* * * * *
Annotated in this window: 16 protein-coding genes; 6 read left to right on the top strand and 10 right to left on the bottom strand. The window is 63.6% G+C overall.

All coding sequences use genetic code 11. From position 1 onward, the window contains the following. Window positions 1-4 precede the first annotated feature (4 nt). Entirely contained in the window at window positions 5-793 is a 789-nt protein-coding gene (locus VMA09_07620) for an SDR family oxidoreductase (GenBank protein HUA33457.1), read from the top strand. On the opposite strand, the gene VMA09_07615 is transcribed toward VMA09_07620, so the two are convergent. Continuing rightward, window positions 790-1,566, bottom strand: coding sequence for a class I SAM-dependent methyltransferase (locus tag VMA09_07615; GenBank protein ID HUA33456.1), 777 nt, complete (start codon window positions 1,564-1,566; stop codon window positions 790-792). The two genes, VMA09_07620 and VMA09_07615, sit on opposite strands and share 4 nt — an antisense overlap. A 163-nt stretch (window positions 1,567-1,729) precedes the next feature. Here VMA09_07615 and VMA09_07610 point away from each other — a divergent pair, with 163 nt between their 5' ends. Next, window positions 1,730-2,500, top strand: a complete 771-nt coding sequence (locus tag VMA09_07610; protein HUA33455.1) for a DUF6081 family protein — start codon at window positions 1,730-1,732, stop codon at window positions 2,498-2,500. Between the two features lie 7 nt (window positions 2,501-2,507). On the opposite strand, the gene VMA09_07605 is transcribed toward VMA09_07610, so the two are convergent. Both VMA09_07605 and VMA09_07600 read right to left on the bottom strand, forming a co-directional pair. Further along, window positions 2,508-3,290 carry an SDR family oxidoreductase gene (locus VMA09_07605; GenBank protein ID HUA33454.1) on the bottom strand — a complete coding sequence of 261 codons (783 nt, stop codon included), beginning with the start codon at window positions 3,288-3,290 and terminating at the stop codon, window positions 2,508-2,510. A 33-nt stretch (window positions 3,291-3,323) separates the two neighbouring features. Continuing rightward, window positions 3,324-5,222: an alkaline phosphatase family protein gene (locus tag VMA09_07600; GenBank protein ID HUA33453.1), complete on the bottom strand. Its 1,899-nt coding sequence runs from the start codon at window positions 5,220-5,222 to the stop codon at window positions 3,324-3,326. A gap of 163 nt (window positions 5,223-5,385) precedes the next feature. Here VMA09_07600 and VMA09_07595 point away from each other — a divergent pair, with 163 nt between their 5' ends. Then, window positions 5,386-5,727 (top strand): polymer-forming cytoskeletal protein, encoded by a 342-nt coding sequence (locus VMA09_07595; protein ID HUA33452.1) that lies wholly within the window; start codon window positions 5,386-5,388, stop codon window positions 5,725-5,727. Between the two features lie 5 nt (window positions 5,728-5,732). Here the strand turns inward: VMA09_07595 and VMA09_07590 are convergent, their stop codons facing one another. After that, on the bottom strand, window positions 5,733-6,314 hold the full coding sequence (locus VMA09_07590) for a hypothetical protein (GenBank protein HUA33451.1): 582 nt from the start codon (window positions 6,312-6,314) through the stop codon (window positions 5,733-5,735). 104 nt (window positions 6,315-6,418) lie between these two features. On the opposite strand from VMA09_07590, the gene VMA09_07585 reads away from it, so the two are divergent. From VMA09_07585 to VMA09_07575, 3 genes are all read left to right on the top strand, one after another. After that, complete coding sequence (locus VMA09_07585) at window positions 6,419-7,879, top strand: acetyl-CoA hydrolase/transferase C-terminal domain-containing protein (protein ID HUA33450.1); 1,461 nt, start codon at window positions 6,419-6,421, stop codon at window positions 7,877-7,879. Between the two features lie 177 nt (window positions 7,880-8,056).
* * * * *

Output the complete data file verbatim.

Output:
Annotated in this window: 16 protein-coding genes; 6 read left to right on the top strand and 10 right to left on the bottom strand. The window is 63.6% G+C overall.

All coding sequences use genetic code 11. From position 1 onward, the window contains the following. Window positions 1-4 precede the first annotated feature (4 nt). Entirely contained in the window at window positions 5-793 is a 789-nt protein-coding gene (locus VMA09_07620) for an SDR family oxidoreductase (GenBank protein HUA33457.1), read from the top strand. On the opposite strand, the gene VMA09_07615 is transcribed toward VMA09_07620, so the two are convergent. Continuing rightward, window positions 790-1,566, bottom strand: coding sequence for a class I SAM-dependent methyltransferase (locus tag VMA09_07615; GenBank protein ID HUA33456.1), 777 nt, complete (start codon window positions 1,564-1,566; stop codon window positions 790-792). The two genes, VMA09_07620 and VMA09_07615, sit on opposite strands and share 4 nt — an antisense overlap. A 163-nt stretch (window positions 1,567-1,729) precedes the next feature. Here VMA09_07615 and VMA09_07610 point away from each other — a divergent pair, with 163 nt between their 5' ends. Next, window positions 1,730-2,500, top strand: a complete 771-nt coding sequence (locus tag VMA09_07610; protein HUA33455.1) for a DUF6081 family protein — start codon at window positions 1,730-1,732, stop codon at window positions 2,498-2,500. Between the two features lie 7 nt (window positions 2,501-2,507). On the opposite strand, the gene VMA09_07605 is transcribed toward VMA09_07610, so the two are convergent. Both VMA09_07605 and VMA09_07600 read right to left on the bottom strand, forming a co-directional pair. Further along, window positions 2,508-3,290 carry an SDR family oxidoreductase gene (locus VMA09_07605; GenBank protein ID HUA33454.1) on the bottom strand — a complete coding sequence of 261 codons (783 nt, stop codon included), beginning with the start codon at window positions 3,288-3,290 and terminating at the stop codon, window positions 2,508-2,510. A 33-nt stretch (window positions 3,291-3,323) separates the two neighbouring features. Continuing rightward, window positions 3,324-5,222: an alkaline phosphatase family protein gene (locus tag VMA09_07600; GenBank protein ID HUA33453.1), complete on the bottom strand. Its 1,899-nt coding sequence runs from the start codon at window positions 5,220-5,222 to the stop codon at window positions 3,324-3,326. A gap of 163 nt (window positions 5,223-5,385) precedes the next feature. Here VMA09_07600 and VMA09_07595 point away from each other — a divergent pair, with 163 nt between their 5' ends. Then, window positions 5,386-5,727 (top strand): polymer-forming cytoskeletal protein, encoded by a 342-nt coding sequence (locus VMA09_07595; protein ID HUA33452.1) that lies wholly within the window; start codon window positions 5,386-5,388, stop codon window positions 5,725-5,727. Between the two features lie 5 nt (window positions 5,728-5,732). Here the strand turns inward: VMA09_07595 and VMA09_07590 are convergent, their stop codons facing one another. After that, on the bottom strand, window positions 5,733-6,314 hold the full coding sequence (locus VMA09_07590) for a hypothetical protein (GenBank protein HUA33451.1): 582 nt from the start codon (window positions 6,312-6,314) through the stop codon (window positions 5,733-5,735). 104 nt (window positions 6,315-6,418) lie between these two features. On the opposite strand from VMA09_07590, the gene VMA09_07585 reads away from it, so the two are divergent. From VMA09_07585 to VMA09_07575, 3 genes are all read left to right on the top strand, one after another. After that, complete coding sequence (locus VMA09_07585) at window positions 6,419-7,879, top strand: acetyl-CoA hydrolase/transferase C-terminal domain-containing protein (protein ID HUA33450.1); 1,461 nt, start codon at window positions 6,419-6,421, stop codon at window positions 7,877-7,879. Between the two features lie 177 nt (window positions 7,880-8,056).